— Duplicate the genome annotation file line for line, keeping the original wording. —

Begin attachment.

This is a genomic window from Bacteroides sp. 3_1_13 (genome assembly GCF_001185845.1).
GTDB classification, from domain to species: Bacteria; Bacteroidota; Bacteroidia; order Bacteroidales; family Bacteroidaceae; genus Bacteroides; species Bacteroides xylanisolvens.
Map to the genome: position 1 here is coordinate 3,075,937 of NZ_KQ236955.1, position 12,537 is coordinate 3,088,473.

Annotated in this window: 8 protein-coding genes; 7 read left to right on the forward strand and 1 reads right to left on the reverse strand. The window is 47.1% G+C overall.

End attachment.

This is a genomic window from Bacteroides sp. 3_1_13 (genome assembly GCF_001185845.1).
GTDB classification, from domain to species: Bacteria; Bacteroidota; Bacteroidia; order Bacteroidales; family Bacteroidaceae; genus Bacteroides; species Bacteroides xylanisolvens.
Map to the genome: position 1 here is coordinate 3,075,937 of NZ_KQ236955.1, position 12,537 is coordinate 3,088,473.

Annotated in this window: 8 protein-coding genes; 7 read left to right on the forward strand and 1 reads right to left on the reverse strand. The window is 47.1% G+C overall.